Many fans will now be stuck in Barcelona and unable to attend the game. Delaney's devotion to his people is such that he announced he would spend the day with them in one of Europe's finest cities rather than watch Ireland struggle to beat Andorra on the side of a mountain.
So far, Delaney's massive popularity has failed to translate into anybody actually wanting to pay to watch Ireland play but if Keane was there, the Aviva would sell out.
Roy Keane would make it so. He needs this gig too. He was linked with the Iceland job last week but, more distressingly, he turned up playing Masters football.
For those of us who admire Keane for his incisive mind and commitment to solitude this was unnerving news. I like to think that Keane only enjoys himself by marching stridently with Triggs, not playing five-a-side with Clayton Blackmore. The Masters is an exercise in banter dressed up as a game. Keane, who said that banter was the thing he would miss least about football, doesn't fit in. He needs stimulation.
It has been forgotten that Keane did an exceptional job at Sunderland for two seasons before he remembered that he didn't trust anyone. Ipswich was a different story and while he certainly brought Fear to the Fens, he didn't bring much else.
Keane would be under no illusions about his working relationship with John Delaney and this would be a good thing. Without the illusions, Keane would never become disillusioned and that is where all the problems start.
For Delaney, Keane's appointment would mean he would never have to answer questions about premium tickets or debt again. There would be a full Aviva every month for one thing., For another, Delaney would always be addressing some complaint the manager had about him or the FAI -- nobody would have time to bring up the black hole in the finances.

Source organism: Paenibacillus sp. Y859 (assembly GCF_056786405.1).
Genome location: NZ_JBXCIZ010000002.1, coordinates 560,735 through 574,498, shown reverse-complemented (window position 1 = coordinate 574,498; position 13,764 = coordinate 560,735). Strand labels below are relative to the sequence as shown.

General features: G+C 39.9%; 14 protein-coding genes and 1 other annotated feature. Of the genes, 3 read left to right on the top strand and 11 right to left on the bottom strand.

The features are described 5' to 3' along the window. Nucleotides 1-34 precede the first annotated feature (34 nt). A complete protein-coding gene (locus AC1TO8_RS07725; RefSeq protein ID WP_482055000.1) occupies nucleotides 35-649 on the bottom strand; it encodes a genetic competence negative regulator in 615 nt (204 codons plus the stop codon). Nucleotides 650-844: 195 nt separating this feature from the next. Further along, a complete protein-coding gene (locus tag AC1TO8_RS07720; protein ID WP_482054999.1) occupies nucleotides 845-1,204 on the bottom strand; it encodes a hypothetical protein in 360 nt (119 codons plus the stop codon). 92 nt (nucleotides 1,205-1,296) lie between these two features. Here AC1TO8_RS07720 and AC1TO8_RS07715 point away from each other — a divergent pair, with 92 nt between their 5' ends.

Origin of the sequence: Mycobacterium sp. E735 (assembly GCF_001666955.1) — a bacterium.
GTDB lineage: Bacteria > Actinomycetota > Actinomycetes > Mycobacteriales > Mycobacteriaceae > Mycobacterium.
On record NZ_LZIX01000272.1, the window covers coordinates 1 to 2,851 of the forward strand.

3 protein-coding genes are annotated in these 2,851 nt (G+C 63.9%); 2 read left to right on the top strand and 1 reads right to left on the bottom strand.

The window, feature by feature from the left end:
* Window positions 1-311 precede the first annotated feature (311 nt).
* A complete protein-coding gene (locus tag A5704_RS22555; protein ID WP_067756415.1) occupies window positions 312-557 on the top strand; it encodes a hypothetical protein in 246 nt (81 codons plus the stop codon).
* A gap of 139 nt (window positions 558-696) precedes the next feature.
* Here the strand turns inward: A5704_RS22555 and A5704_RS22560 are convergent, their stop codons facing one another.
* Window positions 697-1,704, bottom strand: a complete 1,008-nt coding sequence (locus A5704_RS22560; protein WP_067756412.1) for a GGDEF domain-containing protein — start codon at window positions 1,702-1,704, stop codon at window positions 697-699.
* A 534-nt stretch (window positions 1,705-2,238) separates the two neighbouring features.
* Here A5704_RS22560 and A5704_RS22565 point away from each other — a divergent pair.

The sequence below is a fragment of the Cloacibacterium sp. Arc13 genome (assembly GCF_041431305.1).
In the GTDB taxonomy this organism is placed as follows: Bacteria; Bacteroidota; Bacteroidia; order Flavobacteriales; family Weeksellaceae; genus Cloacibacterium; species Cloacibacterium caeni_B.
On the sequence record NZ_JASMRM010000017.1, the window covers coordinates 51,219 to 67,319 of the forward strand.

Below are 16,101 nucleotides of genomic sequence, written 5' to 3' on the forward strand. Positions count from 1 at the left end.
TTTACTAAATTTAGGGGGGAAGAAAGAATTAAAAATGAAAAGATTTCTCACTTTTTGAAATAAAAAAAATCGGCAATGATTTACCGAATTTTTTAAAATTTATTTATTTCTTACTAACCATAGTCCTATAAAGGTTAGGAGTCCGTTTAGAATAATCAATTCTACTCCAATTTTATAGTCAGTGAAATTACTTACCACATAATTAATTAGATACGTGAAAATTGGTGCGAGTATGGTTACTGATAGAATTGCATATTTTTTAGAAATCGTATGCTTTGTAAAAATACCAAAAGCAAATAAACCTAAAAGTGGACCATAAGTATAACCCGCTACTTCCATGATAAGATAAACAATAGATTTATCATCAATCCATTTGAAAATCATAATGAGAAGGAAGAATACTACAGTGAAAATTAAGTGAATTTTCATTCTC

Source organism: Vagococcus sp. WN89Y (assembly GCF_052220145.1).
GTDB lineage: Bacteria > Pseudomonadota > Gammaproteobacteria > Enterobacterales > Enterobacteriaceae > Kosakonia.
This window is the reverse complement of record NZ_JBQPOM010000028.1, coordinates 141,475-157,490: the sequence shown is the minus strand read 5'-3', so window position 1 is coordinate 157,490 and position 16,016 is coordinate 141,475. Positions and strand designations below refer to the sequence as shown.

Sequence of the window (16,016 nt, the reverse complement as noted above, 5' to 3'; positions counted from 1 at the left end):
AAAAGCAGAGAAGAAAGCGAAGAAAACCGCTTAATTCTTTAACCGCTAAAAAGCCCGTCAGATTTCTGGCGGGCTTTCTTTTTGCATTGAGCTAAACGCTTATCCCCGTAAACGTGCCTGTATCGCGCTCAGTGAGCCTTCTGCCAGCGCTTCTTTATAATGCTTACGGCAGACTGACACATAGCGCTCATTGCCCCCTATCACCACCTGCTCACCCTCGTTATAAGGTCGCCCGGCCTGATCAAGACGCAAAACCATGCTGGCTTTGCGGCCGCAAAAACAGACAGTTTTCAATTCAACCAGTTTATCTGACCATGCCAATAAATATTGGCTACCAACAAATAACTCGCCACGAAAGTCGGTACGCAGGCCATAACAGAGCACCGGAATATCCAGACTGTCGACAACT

We would benefit too. International management would allow Keane to touch on an even wider range of subjects than when he was in charge of Ipswich Town. The country needs this diversion.
Keane's style of management would be suited to international football. There is just enough time between international games for players to forget how terrified they are of him. Unfortunately, there may never be enough time for Keane to forget what he thinks about everybody else.
Maybe he would come to accept that it is this, not Masters football, which drives him. He needs to compete and to wage war.
Once again Ireland would be playing to its strengths: in this case our endless capacity for division and discord but it could be harnessed to make the team stronger.
Would there have been a finer moment in our island story than the reunification of John Delaney and Roy Keane? Imagine the scene in front of a packed Aviva as they walk out before a friendly against, say England, or an opening World Cup qualifier against Germany.
Their hands would be clasped together like David Trimble and John Hume but there would be no need of Bono. The FAI have their own Bono. Keane and Delaney would have brought peace.
And it would be Delaney, not Sepp Blatter, who would become football's first recipient of the Nobel Peace Prize.
Sunday Indo Sport